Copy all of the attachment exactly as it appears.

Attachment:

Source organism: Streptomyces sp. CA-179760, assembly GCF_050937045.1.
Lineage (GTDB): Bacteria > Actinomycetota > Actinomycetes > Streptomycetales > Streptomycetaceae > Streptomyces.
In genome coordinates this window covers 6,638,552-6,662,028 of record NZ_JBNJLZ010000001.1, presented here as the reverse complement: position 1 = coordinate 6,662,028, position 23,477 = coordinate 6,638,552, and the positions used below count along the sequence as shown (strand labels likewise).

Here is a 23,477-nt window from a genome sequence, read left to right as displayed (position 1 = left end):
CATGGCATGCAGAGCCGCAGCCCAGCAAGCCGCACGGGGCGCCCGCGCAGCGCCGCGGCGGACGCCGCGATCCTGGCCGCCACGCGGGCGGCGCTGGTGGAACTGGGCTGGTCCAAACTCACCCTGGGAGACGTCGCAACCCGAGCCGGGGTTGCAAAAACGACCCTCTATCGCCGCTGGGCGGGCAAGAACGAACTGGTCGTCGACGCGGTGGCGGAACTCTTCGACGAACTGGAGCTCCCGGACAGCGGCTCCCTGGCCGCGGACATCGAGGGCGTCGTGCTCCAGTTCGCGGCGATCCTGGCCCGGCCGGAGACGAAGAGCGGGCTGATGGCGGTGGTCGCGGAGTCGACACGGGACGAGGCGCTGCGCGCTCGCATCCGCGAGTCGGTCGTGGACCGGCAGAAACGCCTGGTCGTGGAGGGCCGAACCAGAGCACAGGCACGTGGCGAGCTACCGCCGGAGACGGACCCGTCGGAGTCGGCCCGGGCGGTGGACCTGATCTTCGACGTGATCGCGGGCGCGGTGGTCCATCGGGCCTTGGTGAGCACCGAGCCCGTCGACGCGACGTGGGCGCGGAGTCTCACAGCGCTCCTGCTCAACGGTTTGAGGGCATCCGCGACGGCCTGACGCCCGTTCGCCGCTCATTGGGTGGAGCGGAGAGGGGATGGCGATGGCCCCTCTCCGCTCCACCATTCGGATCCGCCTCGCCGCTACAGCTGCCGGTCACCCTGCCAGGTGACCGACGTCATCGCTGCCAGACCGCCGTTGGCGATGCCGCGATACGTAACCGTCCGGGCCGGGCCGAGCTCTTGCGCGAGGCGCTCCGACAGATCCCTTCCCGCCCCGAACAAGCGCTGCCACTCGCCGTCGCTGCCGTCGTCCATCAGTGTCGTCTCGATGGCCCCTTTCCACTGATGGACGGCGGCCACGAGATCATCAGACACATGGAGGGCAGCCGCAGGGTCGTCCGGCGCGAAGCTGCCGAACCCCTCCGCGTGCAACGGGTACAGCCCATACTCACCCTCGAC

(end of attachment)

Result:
Source organism: Streptomyces sp. CA-179760, assembly GCF_050937045.1.
Lineage (GTDB): Bacteria > Actinomycetota > Actinomycetes > Streptomycetales > Streptomycetaceae > Streptomyces.
In genome coordinates this window covers 6,638,552-6,662,028 of record NZ_JBNJLZ010000001.1, presented here as the reverse complement: position 1 = coordinate 6,662,028, position 23,477 = coordinate 6,638,552, and the positions used below count along the sequence as shown (strand labels likewise).

Here is a 23,477-nt window from a genome sequence, read left to right as displayed (position 1 = left end):
CATGGCATGCAGAGCCGCAGCCCAGCAAGCCGCACGGGGCGCCCGCGCAGCGCCGCGGCGGACGCCGCGATCCTGGCCGCCACGCGGGCGGCGCTGGTGGAACTGGGCTGGTCCAAACTCACCCTGGGAGACGTCGCAACCCGAGCCGGGGTTGCAAAAACGACCCTCTATCGCCGCTGGGCGGGCAAGAACGAACTGGTCGTCGACGCGGTGGCGGAACTCTTCGACGAACTGGAGCTCCCGGACAGCGGCTCCCTGGCCGCGGACATCGAGGGCGTCGTGCTCCAGTTCGCGGCGATCCTGGCCCGGCCGGAGACGAAGAGCGGGCTGATGGCGGTGGTCGCGGAGTCGACACGGGACGAGGCGCTGCGCGCTCGCATCCGCGAGTCGGTCGTGGACCGGCAGAAACGCCTGGTCGTGGAGGGCCGAACCAGAGCACAGGCACGTGGCGAGCTACCGCCGGAGACGGACCCGTCGGAGTCGGCCCGGGCGGTGGACCTGATCTTCGACGTGATCGCGGGCGCGGTGGTCCATCGGGCCTTGGTGAGCACCGAGCCCGTCGACGCGACGTGGGCGCGGAGTCTCACAGCGCTCCTGCTCAACGGTTTGAGGGCATCCGCGACGGCCTGACGCCCGTTCGCCGCTCATTGGGTGGAGCGGAGAGGGGATGGCGATGGCCCCTCTCCGCTCCACCATTCGGATCCGCCTCGCCGCTACAGCTGCCGGTCACCCTGCCAGGTGACCGACGTCATCGCTGCCAGACCGCCGTTGGCGATGCCGCGATACGTAACCGTCCGGGCCGGGCCGAGCTCTTGCGCGAGGCGCTCCGACAGATCCCTTCCCGCCCCGAACAAGCGCTGCCACTCGCCGTCGCTGCCGTCGTCCATCAGTGTCGTCTCGATGGCCCCTTTCCACTGATGGACGGCGGCCACGAGATCATCAGACACATGGAGGGCAGCCGCAGGGTCGTCCGGCGCGAAGCTGCCGAACCCCTCCGCGTGCAACGGGTACAGCCCATACTCACCCTCGAC